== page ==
Almost any time you access the Internet, your computer transmits and receives data that travels across not only your own Internet provider’s network, but also the networks of Internet backbone providers and other ISPs before reaching its final destination. This is what puts the “inter” in the “Internet”: independent networks connected together physically at interconnection points. But this same feature that makes the Internet so powerful can also be a weakness. If the interconnection between two networks doesn’t have the capacity to handle the traffic being sent across it, then that interconnection can become a point of congestion, leading to slower speeds and dropped packets.

A report released earlier this week published by M-Lab, a research consortium focused on measuring global Internet performance, studied this problem. They were curious how interconnection affected US Internet users’ connection quality, and how particular interconnections between “access” ISPs (e.g. Comcast, Verizon, Cox, Time-Warner Cable, etc.) and “transit” ISPs (Internet providers that connect between access ISPs and websites or other Internet services) were performing. Sadly, the results were not encouraging.

M-Lab’s data showed that the interconnections between certain access ISPs and transit ISPs were subject to consistent congestion, causing customers to experience sub-broadband speeds, more latency, and more dropped packets. In particular, for a period of nine months from May 2013 to February 2014, customers of Time-Warner Cable, Comcast, Verizon, AT&T, and CenturyLink all experienced degraded connections to the transit ISP Cogent.

For those following the net neutrality debate, this should be no surprise. It was during this period that transit ISPs like Cogent and Level 3 accused access ISPs like Verizon and Comcast of refusing to upgrade their interconnections to handle the increased traffic load, unless transit ISPs agreed to pay substantial fees above and beyond the cost of upgrading the interconnection infrastructure. In return, the access ISPs claimed that transit ISPs were at fault for trying to send so much traffic (primarily Netflix video) onto their networks.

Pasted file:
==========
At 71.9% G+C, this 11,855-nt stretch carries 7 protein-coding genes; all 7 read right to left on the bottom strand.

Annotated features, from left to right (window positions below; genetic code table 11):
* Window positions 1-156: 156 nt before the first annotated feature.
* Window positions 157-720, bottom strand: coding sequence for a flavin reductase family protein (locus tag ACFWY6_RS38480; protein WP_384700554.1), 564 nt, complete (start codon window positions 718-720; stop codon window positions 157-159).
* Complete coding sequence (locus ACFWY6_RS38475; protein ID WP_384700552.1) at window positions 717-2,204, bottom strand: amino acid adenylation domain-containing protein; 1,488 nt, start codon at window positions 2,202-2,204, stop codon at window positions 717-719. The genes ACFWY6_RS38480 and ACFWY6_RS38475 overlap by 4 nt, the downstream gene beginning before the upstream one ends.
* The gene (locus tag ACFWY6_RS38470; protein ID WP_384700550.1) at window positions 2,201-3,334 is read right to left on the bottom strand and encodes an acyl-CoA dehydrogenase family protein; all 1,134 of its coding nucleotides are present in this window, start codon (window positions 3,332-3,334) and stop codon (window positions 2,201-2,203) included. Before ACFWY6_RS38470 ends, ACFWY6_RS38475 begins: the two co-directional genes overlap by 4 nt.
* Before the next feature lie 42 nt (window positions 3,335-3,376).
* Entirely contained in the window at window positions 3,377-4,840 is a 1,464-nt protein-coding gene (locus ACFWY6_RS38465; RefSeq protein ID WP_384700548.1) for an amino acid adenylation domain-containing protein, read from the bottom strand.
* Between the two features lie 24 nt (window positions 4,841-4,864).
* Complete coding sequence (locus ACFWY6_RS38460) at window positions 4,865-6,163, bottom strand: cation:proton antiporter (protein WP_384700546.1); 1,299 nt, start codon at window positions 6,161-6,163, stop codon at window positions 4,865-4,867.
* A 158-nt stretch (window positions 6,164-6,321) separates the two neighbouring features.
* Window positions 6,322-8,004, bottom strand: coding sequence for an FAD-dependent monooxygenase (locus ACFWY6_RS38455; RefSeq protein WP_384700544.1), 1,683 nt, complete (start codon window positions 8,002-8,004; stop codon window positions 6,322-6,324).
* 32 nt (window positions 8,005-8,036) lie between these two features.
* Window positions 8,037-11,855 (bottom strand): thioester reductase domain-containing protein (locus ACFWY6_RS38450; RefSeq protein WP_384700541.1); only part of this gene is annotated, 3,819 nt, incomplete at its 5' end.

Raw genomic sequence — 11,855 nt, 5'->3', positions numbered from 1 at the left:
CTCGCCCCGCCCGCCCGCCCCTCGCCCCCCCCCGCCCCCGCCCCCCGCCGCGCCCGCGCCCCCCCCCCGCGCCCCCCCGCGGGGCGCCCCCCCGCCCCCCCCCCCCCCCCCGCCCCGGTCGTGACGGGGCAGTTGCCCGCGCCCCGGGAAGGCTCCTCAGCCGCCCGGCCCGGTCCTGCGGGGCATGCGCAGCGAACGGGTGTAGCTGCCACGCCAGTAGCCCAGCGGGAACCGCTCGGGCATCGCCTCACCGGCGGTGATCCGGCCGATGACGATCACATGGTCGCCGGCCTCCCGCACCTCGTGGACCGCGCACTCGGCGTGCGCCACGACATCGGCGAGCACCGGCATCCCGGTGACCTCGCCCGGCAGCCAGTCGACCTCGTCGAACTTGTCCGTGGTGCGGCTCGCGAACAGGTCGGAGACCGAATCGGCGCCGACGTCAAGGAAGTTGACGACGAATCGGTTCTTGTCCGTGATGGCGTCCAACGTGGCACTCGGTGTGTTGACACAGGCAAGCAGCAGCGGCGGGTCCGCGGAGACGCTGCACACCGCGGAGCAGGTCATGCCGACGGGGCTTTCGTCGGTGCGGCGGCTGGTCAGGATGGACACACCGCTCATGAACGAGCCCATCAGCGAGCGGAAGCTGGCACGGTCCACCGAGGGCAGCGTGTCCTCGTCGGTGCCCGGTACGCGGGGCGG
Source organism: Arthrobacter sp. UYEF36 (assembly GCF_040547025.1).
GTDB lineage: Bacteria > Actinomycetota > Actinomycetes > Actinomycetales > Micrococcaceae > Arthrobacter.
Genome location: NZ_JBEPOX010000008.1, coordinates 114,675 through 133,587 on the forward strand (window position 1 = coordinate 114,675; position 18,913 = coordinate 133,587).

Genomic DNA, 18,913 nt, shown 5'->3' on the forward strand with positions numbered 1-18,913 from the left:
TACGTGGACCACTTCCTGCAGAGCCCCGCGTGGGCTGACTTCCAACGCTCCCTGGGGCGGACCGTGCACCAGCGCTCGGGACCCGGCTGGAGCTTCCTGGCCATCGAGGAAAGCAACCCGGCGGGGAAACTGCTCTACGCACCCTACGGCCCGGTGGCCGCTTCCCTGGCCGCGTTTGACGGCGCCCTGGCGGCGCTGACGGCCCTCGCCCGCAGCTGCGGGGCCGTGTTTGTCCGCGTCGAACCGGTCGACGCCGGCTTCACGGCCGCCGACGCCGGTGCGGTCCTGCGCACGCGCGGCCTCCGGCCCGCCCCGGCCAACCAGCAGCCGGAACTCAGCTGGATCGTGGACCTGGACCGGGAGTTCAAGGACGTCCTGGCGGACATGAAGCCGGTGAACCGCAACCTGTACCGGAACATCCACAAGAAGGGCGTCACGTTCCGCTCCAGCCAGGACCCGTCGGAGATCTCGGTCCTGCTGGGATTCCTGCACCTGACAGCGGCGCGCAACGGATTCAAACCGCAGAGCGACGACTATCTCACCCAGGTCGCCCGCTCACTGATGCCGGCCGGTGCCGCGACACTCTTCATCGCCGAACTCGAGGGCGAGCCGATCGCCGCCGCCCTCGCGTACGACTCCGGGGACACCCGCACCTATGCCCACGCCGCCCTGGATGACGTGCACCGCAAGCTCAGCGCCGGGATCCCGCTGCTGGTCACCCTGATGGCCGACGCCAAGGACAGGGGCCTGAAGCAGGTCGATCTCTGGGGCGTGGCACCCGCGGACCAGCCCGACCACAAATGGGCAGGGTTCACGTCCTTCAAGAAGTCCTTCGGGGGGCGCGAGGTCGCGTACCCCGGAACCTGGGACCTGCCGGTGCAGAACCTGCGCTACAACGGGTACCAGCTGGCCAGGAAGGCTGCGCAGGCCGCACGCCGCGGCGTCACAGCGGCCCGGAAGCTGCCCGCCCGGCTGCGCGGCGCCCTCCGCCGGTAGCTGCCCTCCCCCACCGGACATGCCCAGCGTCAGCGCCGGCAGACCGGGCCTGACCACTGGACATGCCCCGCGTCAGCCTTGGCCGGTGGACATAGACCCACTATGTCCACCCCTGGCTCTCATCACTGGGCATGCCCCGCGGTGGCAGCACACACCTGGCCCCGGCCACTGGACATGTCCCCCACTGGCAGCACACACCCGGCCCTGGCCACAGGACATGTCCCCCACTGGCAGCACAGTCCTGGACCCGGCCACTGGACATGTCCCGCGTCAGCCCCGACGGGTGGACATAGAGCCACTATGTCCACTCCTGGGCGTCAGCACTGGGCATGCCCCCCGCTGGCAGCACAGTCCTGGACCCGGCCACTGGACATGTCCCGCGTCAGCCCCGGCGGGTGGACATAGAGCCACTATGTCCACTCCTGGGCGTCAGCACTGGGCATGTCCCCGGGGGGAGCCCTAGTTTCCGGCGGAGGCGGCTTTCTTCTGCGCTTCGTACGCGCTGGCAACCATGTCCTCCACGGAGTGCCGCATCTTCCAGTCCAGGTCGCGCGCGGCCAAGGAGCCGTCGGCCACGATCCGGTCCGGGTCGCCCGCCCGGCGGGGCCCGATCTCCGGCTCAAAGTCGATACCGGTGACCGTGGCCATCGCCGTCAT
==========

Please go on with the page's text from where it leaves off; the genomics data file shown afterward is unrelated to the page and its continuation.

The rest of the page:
While much of the congestion subsided once Netflix acceded to the access ISPs’ demands and paid up, the fact remains that for nine months, ISPs did not deliver the speeds they promised to many of their customers. As we explained in our reply comments to the FCC:

[B]y advertising a given speed to a customer, an ISP is essentially promising that customer that they will be able to move data at that speed through the ISP’s own network and to any network with which the ISP is peered. If the data transfer is slower because networks beyond the ISP’s are congested, that is not the ISP’s fault. But if the data transfer is slower than advertised because the ISP refuses to augment congested ports to a peer network, even when the peer network is willing to do so, then that congestion is solely the fault of the ISP.

But instead of upgrading their interconnection infrastructure (which one transit ISP even offered to pay for) access ISPs instead treated their customers like hostages in their negotiations with transit Internet providers.

In an ideal world, there would be enough competition among access ISPs that this situation would never have happened: if your traffic was experiencing congestion because your current Internet provider was refusing to interconnect with a certain provider, then you could simply switch to another ISP that was interconnected.

But we don’t live in an ideal world; we live in a reality where most large ISPs act as quasi-monopolies and changing ISPs comes with high switching costs. And of course, reality is also more complicated. After all, nobody expects an ISP to interconnect with every single organization that demands an interconnection. And nobody expects an ISP to enter into a commercially unreasonable peering contract.

Unfortunately, the one thing the M-Lab study can’t tell us is whether or not the contracts the transit ISPs suggested were unreasonable or whether the demands of the access ISPs truly were tantamount to extortion. This underscores the need for more transparency when it comes to peering and interconnection agreements. As we told the FCC, we believe such agreements should be made public so that transit providers and ISPs can see for themselves if they’re getting a fair deal, and so that customers can see if their Internet provider is causing congestion by making outrageous demands.

Without greater transparency, Internet customers will be in the same position the next time this happens: caught in the crossfire in the battle between access and transit ISPs.